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A Dynamic Regional Model of Irrigated Perennial Crop Production

Bradley Franklin (), Keith C. Knapp and Kurt A. Schwabe
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Keith C. Knapp: #x2020;Department of Environmental Sciences, University of California, Riverside, USA
Kurt A. Schwabe: #x2021;School of Public Policy, University of California, Riverside, USA§Center for Global Food and Resources, University of Adelaide, Adelaide, Australia

Water Economics and Policy (WEP), 2017, vol. 03, issue 01, 1-30

Abstract: Economic analyses of regional irrigated agricultural production typically make little distinction between perennial and annual crops despite the distinctive characteristics of perennials. Such factors include high planting costs, lags in production, long lifespan, and potentially long-lasting impacts of input use and weather shocks. This study establishes a fully dynamic model of irrigated perennial crop production in a regional context where annuals are also grown. Perennial crop area is modeled as a vintage capital stock with age-dependent yields. The model is applied to the Riverland region of South Australia to examine the possible effects of both temporary and permanent changes in water supplies and the establishment of water prices, which is then used to estimate agricultural water demand. The model demonstrates that annuals are fallowed during drought so that perennial crops may be preserved and how, due to the fixed costs of re-planting perennials, annual crops are used to smooth profits while recovering from a severe shock. In all scenarios, a very slow rate of convergence to the steady state is found, highlighting the need for models that capture the transitional dynamics of agricultural land use in areas with significant perennial production.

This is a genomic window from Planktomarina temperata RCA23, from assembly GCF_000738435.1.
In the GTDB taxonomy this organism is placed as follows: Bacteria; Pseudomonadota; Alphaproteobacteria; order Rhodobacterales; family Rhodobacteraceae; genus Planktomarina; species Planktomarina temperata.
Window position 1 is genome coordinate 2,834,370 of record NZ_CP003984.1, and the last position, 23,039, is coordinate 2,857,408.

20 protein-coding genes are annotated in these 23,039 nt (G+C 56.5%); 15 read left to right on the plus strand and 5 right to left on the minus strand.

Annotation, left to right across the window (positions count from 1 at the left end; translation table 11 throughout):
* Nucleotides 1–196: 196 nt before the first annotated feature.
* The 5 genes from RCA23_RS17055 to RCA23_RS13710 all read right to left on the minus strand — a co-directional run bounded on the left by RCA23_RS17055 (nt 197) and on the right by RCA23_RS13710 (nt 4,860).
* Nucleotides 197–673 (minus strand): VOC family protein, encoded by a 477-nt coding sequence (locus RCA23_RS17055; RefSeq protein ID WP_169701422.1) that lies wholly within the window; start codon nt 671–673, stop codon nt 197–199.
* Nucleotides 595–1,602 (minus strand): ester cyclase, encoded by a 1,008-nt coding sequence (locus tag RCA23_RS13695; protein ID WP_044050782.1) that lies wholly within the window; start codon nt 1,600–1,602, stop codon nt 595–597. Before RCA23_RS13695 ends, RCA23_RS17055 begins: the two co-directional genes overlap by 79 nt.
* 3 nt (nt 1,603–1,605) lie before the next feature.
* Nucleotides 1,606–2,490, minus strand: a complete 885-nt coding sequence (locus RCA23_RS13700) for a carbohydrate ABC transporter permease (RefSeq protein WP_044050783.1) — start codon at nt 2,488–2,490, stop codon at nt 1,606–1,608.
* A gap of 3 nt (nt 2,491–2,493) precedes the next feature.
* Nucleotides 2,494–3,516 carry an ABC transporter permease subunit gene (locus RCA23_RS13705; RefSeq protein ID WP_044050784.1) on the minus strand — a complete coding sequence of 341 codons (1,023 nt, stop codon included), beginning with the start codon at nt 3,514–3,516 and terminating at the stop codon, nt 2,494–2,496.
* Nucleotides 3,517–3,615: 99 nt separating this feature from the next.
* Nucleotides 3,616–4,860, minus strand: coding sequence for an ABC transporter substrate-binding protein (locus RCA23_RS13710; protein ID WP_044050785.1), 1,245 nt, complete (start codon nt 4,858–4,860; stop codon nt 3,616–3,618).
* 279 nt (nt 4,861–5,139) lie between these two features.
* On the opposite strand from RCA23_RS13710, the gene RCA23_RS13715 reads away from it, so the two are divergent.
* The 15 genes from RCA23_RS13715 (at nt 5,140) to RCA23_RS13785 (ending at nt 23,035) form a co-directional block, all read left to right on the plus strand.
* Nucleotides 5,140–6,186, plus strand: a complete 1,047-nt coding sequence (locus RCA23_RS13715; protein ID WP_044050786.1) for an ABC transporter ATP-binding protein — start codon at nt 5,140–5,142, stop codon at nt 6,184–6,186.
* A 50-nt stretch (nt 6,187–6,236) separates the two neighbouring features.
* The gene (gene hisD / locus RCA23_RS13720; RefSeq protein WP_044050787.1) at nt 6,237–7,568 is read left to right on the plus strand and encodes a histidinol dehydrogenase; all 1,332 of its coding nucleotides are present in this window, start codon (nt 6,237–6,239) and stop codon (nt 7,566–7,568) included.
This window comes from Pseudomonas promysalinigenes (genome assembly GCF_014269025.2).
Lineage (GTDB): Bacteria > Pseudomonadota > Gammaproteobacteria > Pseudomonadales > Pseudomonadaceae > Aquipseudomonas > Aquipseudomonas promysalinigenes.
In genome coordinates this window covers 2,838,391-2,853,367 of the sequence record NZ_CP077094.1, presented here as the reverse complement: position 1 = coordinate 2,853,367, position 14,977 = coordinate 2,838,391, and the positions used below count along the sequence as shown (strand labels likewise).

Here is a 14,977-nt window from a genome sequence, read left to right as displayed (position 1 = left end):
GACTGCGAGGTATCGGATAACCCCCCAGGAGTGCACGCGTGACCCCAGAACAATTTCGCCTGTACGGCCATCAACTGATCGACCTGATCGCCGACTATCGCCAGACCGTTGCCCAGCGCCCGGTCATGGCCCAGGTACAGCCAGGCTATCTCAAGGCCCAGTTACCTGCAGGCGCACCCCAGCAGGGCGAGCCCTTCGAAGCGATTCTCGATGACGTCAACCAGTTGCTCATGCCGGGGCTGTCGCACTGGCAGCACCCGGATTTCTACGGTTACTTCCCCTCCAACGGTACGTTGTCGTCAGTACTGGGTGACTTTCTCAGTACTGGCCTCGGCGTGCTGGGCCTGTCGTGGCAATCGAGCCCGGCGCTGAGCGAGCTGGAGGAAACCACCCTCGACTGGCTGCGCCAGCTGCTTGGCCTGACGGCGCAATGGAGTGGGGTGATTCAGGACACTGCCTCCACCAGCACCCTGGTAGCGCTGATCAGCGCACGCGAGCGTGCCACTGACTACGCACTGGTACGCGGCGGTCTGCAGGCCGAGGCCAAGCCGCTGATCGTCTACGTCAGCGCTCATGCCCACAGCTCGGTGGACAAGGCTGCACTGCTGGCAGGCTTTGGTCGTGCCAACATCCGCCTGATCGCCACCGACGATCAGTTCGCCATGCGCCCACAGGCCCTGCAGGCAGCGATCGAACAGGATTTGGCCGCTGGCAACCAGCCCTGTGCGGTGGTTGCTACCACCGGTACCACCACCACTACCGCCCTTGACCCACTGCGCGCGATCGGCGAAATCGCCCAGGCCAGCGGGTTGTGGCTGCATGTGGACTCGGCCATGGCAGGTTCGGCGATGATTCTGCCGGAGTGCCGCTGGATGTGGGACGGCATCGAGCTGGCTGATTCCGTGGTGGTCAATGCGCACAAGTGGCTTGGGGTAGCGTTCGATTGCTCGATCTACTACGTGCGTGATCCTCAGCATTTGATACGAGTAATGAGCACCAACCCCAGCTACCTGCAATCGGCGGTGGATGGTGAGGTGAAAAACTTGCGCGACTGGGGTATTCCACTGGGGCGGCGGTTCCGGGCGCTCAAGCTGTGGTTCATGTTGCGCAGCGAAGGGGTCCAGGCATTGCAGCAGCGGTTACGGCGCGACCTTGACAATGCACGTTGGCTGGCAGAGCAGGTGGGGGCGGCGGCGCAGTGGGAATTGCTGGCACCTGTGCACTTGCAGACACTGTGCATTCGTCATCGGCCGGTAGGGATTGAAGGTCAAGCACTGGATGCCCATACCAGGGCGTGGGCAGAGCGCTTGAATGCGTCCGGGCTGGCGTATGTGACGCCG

Keywords: Perennials; irrigated; irrigation; regional; dynamic; vintage capital; Murray-Darling Basin; Riverland; winegrapes; water demand; production (search for similar items in EconPapers)
Date: 2017
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DOI: 10.1142/S2382624X16500363

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